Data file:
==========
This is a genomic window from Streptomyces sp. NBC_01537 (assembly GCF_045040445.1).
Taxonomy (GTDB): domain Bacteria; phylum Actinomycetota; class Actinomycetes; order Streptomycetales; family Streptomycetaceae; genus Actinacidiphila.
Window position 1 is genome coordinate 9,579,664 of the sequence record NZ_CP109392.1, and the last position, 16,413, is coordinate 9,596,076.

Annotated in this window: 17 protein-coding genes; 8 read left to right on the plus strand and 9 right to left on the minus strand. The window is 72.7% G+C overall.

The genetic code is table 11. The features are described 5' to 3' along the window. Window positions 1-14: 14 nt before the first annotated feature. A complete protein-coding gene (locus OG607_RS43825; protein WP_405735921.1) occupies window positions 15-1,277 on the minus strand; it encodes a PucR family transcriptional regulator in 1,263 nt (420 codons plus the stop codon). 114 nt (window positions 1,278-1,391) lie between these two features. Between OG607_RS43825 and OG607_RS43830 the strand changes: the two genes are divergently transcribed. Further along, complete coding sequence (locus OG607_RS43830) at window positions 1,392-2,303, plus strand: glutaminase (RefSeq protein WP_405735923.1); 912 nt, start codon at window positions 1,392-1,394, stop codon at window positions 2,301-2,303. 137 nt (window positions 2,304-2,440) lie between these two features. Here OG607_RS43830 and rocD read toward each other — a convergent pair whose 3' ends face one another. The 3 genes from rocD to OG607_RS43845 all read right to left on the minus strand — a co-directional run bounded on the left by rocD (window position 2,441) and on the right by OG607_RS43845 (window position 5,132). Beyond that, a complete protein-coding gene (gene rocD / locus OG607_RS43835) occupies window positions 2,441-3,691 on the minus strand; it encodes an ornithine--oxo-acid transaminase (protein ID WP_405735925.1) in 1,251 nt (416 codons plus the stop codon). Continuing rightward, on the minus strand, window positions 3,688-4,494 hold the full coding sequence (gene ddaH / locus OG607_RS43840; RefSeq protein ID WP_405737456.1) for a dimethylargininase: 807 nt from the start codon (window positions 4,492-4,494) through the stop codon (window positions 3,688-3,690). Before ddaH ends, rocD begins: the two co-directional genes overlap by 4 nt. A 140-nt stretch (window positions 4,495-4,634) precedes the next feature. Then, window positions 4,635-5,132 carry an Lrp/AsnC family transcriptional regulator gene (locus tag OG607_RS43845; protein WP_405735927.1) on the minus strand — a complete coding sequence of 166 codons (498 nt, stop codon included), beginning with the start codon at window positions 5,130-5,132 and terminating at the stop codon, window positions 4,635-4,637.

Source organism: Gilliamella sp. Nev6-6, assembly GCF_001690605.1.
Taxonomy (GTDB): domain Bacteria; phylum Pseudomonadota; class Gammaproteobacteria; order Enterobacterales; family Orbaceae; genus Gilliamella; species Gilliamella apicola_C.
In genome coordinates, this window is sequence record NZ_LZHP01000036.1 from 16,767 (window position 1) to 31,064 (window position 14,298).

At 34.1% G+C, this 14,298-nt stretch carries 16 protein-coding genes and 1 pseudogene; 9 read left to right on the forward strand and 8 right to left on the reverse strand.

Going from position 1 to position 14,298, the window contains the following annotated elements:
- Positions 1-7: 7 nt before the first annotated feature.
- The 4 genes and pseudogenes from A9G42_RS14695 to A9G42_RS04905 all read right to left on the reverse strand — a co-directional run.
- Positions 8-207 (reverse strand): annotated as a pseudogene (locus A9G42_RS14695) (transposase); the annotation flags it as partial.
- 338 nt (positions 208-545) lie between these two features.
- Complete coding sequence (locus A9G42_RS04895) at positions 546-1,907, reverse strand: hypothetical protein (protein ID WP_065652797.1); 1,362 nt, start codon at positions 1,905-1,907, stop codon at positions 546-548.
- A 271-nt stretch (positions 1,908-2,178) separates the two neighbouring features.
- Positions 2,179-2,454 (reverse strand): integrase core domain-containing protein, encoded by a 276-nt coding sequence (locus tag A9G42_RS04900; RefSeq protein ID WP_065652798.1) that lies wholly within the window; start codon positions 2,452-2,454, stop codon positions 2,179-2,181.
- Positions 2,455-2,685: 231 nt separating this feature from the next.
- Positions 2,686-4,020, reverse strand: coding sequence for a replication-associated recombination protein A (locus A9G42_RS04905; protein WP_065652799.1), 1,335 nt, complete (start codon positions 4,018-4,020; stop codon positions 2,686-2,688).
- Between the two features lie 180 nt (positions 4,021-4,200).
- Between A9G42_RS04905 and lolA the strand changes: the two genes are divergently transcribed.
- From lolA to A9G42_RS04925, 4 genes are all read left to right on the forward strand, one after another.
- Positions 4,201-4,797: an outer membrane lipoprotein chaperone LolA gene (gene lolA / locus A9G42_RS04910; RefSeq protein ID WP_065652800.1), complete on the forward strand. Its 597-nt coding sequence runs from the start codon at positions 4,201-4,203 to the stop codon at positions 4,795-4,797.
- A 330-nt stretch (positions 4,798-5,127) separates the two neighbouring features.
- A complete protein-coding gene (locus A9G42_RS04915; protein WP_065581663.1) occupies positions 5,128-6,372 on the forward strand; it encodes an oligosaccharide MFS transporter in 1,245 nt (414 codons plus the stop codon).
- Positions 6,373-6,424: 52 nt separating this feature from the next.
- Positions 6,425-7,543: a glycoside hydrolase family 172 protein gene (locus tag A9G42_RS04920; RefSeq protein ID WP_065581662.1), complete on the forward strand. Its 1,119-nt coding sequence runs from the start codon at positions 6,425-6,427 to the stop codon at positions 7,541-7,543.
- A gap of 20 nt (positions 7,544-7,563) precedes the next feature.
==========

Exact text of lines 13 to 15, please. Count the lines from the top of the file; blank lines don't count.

- Positions 8-207 (reverse strand): annotated as a pseudogene (locus A9G42_RS14695) (transposase); the annotation flags it as partial.
- 338 nt (positions 208-545) lie between these two features.
- Complete coding sequence (locus A9G42_RS04895) at positions 546-1,907, reverse strand: hypothetical protein (protein ID WP_065652797.1); 1,362 nt, start codon at positions 1,905-1,907, stop codon at positions 546-548.